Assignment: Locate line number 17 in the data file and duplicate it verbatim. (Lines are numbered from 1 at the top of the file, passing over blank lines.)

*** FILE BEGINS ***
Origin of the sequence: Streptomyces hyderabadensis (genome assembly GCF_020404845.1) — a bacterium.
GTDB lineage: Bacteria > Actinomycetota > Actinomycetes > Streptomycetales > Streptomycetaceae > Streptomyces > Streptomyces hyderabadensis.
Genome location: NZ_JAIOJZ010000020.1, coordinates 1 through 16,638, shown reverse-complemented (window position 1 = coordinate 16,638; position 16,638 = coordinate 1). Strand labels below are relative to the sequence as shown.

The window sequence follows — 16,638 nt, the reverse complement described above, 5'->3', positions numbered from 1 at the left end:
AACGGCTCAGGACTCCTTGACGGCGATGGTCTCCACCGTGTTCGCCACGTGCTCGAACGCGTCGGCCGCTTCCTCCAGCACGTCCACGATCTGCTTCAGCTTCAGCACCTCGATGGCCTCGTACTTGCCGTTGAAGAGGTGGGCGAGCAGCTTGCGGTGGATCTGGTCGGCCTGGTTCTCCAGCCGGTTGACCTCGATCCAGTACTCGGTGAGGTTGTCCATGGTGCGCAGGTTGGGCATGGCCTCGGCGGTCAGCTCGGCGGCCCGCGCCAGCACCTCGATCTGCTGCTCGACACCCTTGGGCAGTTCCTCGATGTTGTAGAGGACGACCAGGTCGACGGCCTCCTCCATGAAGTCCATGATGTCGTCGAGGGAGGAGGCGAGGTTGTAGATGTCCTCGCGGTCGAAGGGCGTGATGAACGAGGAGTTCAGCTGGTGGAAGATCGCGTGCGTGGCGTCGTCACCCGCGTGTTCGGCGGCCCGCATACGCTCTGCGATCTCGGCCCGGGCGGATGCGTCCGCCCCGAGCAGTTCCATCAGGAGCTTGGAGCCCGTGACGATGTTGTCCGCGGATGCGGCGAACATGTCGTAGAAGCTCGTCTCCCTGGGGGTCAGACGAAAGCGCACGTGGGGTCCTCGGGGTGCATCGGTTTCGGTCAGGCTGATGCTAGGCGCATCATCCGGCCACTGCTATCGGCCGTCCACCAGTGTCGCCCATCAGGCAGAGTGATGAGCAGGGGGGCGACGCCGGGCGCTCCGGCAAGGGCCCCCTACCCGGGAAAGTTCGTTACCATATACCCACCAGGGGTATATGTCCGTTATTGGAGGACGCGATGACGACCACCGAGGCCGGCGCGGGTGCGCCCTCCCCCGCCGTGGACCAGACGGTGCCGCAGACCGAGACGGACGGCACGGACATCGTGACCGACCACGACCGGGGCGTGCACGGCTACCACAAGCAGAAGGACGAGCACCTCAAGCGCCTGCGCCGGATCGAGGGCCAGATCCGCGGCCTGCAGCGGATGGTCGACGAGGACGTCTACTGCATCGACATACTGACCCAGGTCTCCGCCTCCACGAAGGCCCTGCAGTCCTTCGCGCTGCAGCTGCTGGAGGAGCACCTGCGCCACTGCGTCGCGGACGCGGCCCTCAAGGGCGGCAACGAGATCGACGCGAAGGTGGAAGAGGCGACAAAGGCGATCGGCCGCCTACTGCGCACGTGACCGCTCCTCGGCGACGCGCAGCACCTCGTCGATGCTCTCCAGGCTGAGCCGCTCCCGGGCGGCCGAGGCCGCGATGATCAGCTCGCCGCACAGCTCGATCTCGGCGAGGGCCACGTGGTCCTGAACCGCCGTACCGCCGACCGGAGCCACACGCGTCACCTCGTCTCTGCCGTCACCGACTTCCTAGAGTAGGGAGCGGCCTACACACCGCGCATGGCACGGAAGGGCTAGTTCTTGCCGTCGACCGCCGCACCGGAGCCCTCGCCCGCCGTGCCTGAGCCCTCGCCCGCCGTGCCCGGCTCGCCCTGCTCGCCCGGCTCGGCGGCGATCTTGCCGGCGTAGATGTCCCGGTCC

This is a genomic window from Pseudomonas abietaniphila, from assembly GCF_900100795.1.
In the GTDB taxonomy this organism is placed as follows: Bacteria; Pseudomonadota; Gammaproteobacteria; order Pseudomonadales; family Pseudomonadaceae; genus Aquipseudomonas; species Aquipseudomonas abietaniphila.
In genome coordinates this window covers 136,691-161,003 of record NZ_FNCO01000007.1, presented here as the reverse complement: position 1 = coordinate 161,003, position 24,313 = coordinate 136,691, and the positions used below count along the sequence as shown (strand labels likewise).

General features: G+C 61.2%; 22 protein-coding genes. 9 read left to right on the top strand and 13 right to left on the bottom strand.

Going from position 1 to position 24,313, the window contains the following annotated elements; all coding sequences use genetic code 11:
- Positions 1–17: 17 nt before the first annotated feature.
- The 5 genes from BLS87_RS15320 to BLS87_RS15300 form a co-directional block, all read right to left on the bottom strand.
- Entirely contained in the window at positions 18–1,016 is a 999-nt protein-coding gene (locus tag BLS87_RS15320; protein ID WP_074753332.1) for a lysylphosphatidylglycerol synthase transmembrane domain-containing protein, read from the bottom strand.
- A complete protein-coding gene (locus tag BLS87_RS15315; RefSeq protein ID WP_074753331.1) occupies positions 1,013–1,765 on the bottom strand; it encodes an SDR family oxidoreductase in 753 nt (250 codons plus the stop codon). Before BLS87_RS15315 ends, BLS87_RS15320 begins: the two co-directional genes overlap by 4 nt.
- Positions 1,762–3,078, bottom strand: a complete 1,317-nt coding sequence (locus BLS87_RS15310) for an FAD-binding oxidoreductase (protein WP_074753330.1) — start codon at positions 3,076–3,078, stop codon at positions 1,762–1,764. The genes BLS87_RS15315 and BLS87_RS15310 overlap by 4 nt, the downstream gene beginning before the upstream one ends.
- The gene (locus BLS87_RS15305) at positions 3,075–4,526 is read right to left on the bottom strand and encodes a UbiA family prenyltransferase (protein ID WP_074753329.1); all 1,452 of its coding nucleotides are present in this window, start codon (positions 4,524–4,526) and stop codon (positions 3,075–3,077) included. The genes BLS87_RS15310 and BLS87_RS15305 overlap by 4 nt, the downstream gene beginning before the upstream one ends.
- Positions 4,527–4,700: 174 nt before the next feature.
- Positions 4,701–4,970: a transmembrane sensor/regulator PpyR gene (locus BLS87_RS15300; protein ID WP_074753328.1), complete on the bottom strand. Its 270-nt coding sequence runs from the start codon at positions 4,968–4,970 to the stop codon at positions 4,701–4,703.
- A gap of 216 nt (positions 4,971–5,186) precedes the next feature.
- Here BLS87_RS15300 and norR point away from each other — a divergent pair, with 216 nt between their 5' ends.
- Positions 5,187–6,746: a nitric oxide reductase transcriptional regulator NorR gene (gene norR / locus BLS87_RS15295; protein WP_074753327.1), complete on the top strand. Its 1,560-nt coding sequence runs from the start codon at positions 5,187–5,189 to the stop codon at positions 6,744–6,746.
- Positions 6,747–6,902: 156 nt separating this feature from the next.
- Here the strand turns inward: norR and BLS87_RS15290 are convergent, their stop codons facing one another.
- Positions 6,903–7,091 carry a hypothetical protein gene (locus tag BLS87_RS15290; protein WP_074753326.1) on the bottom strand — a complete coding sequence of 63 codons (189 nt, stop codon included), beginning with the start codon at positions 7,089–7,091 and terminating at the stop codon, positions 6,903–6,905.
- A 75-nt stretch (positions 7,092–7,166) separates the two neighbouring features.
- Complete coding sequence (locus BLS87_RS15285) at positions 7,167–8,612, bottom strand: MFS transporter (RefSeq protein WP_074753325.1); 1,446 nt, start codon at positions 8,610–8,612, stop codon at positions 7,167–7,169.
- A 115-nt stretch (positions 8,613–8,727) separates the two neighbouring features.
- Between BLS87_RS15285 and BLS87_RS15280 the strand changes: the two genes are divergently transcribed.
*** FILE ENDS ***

- Positions 4,527–4,700: 174 nt before the next feature.